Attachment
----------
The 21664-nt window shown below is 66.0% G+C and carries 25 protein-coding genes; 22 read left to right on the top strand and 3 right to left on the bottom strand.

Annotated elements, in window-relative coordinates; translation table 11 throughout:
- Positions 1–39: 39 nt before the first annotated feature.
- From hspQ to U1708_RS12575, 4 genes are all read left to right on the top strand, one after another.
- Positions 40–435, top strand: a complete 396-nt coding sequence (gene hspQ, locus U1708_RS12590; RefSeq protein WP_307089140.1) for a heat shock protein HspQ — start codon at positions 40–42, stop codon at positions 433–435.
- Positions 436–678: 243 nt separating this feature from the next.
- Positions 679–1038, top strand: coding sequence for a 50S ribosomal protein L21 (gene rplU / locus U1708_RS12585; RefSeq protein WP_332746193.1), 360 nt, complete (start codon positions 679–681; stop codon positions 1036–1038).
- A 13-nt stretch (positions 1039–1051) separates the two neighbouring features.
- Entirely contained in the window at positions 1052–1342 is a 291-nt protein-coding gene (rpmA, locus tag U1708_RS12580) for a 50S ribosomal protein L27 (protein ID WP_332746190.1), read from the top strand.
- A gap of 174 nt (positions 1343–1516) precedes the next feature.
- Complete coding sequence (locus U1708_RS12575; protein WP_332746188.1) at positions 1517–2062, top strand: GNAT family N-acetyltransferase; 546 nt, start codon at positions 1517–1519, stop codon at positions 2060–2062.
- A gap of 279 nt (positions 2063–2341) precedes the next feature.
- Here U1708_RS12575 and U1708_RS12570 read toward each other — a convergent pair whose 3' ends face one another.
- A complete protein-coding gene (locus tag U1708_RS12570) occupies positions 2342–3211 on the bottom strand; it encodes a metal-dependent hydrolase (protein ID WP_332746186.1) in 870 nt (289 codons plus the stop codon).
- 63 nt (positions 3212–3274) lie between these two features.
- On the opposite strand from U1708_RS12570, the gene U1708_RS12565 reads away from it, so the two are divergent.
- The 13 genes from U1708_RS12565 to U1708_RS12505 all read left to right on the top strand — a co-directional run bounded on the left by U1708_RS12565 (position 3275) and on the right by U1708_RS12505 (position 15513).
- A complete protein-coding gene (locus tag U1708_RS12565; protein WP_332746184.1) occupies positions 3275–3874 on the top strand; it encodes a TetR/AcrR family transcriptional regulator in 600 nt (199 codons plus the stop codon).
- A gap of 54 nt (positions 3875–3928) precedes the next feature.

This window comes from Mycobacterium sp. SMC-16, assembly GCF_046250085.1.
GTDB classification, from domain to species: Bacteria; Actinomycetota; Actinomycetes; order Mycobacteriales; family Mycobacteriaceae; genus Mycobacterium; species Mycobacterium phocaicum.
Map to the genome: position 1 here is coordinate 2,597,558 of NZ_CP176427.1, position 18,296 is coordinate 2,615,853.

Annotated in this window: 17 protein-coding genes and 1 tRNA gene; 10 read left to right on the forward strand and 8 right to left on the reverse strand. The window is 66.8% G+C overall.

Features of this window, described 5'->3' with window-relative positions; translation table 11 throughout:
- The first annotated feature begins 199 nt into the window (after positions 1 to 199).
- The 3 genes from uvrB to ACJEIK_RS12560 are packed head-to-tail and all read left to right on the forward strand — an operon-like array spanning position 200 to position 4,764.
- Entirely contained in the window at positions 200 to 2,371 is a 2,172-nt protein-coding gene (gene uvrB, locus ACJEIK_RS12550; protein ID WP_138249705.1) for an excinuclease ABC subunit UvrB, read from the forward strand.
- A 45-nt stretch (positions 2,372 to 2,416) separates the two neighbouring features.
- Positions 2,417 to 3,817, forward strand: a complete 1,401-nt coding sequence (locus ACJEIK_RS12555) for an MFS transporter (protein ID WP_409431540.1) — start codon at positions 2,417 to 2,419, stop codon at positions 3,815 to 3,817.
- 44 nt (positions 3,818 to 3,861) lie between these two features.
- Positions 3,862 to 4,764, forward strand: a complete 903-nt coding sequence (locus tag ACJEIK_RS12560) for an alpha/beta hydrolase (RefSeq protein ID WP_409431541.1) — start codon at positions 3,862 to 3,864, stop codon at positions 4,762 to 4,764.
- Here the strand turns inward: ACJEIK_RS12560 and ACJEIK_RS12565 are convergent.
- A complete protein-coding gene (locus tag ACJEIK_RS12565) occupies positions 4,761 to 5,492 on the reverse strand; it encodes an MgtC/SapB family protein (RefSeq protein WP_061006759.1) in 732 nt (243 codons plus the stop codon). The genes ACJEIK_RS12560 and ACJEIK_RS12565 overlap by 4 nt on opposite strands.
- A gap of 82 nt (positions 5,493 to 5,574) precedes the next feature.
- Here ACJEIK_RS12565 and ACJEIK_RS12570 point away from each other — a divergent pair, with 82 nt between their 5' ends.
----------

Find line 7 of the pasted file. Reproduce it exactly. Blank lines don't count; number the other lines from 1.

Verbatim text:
- Positions 679–1038, top strand: coding sequence for a 50S ribosomal protein L21 (gene rplU / locus U1708_RS12585; RefSeq protein WP_332746193.1), 360 nt, complete (start codon positions 679–681; stop codon positions 1036–1038).